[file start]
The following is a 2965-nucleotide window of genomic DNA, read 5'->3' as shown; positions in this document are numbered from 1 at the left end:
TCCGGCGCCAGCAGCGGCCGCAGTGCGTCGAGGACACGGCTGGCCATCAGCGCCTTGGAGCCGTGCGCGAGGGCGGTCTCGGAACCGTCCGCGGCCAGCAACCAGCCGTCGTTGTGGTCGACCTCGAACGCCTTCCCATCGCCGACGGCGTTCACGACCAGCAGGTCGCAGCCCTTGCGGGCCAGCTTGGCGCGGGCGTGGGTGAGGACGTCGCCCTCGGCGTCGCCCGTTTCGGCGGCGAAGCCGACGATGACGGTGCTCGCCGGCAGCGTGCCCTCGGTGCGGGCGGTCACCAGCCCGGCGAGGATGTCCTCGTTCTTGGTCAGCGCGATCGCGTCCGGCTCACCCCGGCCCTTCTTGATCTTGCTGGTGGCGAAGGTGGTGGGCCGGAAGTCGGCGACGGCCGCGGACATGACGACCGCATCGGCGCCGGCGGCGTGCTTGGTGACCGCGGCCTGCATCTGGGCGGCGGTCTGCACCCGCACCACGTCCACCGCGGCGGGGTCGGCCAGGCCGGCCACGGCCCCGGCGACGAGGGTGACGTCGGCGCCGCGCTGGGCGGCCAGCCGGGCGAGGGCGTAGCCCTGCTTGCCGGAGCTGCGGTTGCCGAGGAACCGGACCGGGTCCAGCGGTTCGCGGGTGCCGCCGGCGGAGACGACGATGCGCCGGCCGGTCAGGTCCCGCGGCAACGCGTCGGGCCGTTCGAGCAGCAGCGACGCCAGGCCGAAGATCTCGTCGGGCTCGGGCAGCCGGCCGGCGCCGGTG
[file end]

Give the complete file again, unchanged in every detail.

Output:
The following is a 2965-nucleotide window of genomic DNA, read 5'->3' as shown; positions in this document are numbered from 1 at the left end:
TCCGGCGCCAGCAGCGGCCGCAGTGCGTCGAGGACACGGCTGGCCATCAGCGCCTTGGAGCCGTGCGCGAGGGCGGTCTCGGAACCGTCCGCGGCCAGCAACCAGCCGTCGTTGTGGTCGACCTCGAACGCCTTCCCATCGCCGACGGCGTTCACGACCAGCAGGTCGCAGCCCTTGCGGGCCAGCTTGGCGCGGGCGTGGGTGAGGACGTCGCCCTCGGCGTCGCCCGTTTCGGCGGCGAAGCCGACGATGACGGTGCTCGCCGGCAGCGTGCCCTCGGTGCGGGCGGTCACCAGCCCGGCGAGGATGTCCTCGTTCTTGGTCAGCGCGATCGCGTCCGGCTCACCCCGGCCCTTCTTGATCTTGCTGGTGGCGAAGGTGGTGGGCCGGAAGTCGGCGACGGCCGCGGACATGACGACCGCATCGGCGCCGGCGGCGTGCTTGGTGACCGCGGCCTGCATCTGGGCGGCGGTCTGCACCCGCACCACGTCCACCGCGGCGGGGTCGGCCAGGCCGGCCACGGCCCCGGCGACGAGGGTGACGTCGGCGCCGCGCTGGGCGGCCAGCCGGGCGAGGGCGTAGCCCTGCTTGCCGGAGCTGCGGTTGCCGAGGAACCGGACCGGGTCCAGCGGTTCGCGGGTGCCGCCGGCGGAGACGACGATGCGCCGGCCGGTCAGGTCCCGCGGCAACGCGTCGGGCCGTTCGAGCAGCAGCGACGCCAGGCCGAAGATCTCGTCGGGCTCGGGCAGCCGGCCGGCGCCGGTG